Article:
By Tim Seiter
In 1767, Fray Gaspar José de Solís toured the faltering missions of Texas. When he visited the mission of Nuestra Señora del Rosario, which the Spanish built to convert the Karankawa Indians to Christianity, he wrote a lengthy report on their cannibalism in his journal: “Dancing and leaping and with sharp knives in their hands, they draw near to the victim, cut off a piece of their flesh, come to the fire and half roast it, and, within sight of the victim himself devour it most ravenously.” Despite captivating readers for generations, Padre Solís’s account of the Karankawas’ cannibalism has a major problem—it is almost certainly fictitious. Although the Karankawas did, in fact, practice a rare exo-cannibalism, this disgruntled priest likely fabricated an exaggerated version of the custom. He has tarnished the image of the Karankawas for the past two-hundred and fifty years. This article explains why Fray Solis’s account, a source utilized by numerous scholars, should be used selectively and with caution.
Father Solís Visits Mission Rosario
When Father Solís inspected Mission Rosario he encountered a healthy drove of stock animals, a devout and loyal minister, and an “extremely neat” place of worship. “As far as its temporal goods are concerned,” Solís recalled, “[Mission Rosario] is in a flourishing condition.” But not all was well. Mission Rosario lacked spiritual goods—Indian neophytes. The majority of Karankawa-speaking families had abandoned the immaculate mission and fled to the impenetrable coast. And what purpose does a mission serve without heathens to convert?
To explain the mission’s failure, Solís blamed the Karankawas’ innate barbarisms:
All of these Indians, who are savage, indolent and lazy, and who are so greedy and gluttonous that they devour meat that is parboiled, almost raw and dripping in blood, prefer to suffer hunger, nakedness and the inclemencies of the weather provided they be left free to live indolent in the wilds or along the seashore, where they give themselves over to all kinds of excesses, especially to lust, theft and dancing.
Continuing his tirade, Solís describes the Karankawas’ music as “emit[ting] a mournful, inharmonious sound,” the Karankawas’ ceremonial dances as accompanied by “horrible grimaces” and demonic appearances, and the Karankawas’ marriages as sacrilegious, in which husbands “traded their wives for those of other men.” Yet the practice Solís really used to solidify the Karankawas’ savageness, and in turn provide a scapegoat for their reluctance to become “civilized,” was cannibalism:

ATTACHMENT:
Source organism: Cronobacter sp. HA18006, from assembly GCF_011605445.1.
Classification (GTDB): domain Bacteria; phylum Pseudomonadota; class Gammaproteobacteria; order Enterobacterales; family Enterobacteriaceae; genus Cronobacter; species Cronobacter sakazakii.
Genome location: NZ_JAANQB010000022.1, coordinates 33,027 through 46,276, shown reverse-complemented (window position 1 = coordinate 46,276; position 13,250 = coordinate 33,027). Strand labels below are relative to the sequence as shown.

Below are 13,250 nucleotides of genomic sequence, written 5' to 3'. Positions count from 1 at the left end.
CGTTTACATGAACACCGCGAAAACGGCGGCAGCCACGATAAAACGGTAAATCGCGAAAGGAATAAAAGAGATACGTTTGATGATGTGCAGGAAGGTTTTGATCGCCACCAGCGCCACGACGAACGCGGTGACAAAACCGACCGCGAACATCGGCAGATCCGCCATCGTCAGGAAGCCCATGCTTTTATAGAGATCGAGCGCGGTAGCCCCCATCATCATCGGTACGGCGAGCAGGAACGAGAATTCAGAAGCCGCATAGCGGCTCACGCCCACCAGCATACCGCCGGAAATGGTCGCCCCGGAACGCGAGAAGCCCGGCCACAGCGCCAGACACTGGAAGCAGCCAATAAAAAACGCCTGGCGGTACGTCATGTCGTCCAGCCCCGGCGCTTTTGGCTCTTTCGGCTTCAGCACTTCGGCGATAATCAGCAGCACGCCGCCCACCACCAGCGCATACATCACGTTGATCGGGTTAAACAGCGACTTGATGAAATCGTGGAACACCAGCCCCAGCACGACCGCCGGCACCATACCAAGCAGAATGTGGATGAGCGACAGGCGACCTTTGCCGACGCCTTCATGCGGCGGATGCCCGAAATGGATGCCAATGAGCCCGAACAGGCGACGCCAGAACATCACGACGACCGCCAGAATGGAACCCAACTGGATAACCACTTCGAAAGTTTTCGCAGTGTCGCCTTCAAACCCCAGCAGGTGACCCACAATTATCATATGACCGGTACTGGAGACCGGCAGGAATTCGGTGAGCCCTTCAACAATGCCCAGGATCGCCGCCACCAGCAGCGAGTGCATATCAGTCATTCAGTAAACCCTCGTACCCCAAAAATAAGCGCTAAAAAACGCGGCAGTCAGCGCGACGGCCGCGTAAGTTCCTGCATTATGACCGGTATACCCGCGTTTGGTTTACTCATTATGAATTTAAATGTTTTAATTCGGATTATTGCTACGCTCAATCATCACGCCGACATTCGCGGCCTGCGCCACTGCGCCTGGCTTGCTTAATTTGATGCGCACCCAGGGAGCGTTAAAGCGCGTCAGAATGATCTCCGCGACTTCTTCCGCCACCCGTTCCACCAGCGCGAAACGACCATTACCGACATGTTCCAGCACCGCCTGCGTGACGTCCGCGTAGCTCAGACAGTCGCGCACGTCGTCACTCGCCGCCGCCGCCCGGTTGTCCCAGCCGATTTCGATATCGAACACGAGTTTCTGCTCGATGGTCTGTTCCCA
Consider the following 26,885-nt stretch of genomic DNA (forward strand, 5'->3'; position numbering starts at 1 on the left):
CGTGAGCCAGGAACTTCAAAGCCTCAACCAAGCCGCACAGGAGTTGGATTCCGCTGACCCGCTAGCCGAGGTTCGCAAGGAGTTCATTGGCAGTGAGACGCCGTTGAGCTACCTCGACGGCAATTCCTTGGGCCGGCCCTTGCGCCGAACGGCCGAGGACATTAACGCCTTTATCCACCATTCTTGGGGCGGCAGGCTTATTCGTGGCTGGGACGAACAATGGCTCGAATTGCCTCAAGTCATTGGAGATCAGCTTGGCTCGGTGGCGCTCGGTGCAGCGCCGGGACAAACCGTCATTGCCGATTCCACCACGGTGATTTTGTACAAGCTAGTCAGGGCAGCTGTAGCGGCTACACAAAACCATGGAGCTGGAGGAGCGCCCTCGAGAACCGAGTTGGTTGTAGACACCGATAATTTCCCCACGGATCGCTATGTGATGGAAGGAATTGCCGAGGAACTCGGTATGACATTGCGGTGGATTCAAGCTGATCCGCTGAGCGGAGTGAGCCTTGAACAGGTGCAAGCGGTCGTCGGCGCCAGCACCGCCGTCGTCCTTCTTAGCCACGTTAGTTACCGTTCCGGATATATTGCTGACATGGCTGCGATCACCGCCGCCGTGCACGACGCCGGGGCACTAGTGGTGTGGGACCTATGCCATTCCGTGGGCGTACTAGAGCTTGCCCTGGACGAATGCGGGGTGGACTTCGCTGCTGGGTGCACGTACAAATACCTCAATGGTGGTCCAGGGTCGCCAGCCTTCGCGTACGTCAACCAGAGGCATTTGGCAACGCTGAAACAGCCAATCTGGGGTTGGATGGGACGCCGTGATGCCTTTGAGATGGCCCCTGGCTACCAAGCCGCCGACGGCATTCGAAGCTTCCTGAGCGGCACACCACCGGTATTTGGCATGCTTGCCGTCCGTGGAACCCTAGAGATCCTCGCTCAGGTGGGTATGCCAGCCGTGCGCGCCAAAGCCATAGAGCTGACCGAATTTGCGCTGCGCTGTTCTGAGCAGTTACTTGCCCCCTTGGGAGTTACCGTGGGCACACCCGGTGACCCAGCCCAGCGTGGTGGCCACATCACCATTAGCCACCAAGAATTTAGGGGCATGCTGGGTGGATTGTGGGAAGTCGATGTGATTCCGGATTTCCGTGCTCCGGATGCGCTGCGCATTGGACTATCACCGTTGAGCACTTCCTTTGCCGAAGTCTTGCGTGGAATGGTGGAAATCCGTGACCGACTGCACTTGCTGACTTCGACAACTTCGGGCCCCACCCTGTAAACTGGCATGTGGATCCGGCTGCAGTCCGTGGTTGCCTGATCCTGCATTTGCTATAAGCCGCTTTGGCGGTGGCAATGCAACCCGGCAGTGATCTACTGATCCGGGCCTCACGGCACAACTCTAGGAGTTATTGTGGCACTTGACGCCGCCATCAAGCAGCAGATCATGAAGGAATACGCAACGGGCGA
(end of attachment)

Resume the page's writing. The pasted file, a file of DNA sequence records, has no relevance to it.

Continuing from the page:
In their tribal wars they are cruel, inhuman and ferocious toward the conquered….The children are carried off and eaten, the little boys and girls are sold, and the fighting-men, the grown-up women and the larger girls are taken off and made to serve the victors. The dance is carried on in this fashion. They drive a stake into the ground at the place where they are going to hold the mitote. They then kindle a huge fire and bind to the stake the victim whom they are to make dance or whom they are going to sacrifice. All of them gather together, and as soon as the discordant notes of the caymán are heard they begin to dance and to jump about the fire, making a great number of gestures and terrible grimaces and uttering sad, unnatural cries. Dancing and leaping and with sharp knives in their hands, they draw near to the victim, cut off a piece of his flesh, come to the fire and half roast it, and, within sight of the victim himself devour it most ravenously. Thus they continue cutting him to pieces and dismembering him, until, finally, they have cut away all of the flesh and he dies. They cut off the skull and, with the hair still clinging to it, place it on a stick so as to carry it in triumph during the dance. They do not throw away the bones, but pass them around, and whoever happens to get one sucks it until nothing of it is left. They act in like manner toward the religious and toward the Spaniards whenever they capture them. Sometimes they hang the victim by the feet and beneath them start a fire, and after the body is roasted they devour it. Other times they cut stakes, about an inch in thickness, from the pitch-pine, which grows so plentifully in these parts; they stick these stakes to the victim and then set fire to him, and as soon as he is half roasted they eat him. Some, instead of using knives to cut up their victim, tear him apart with their teeth and devour him.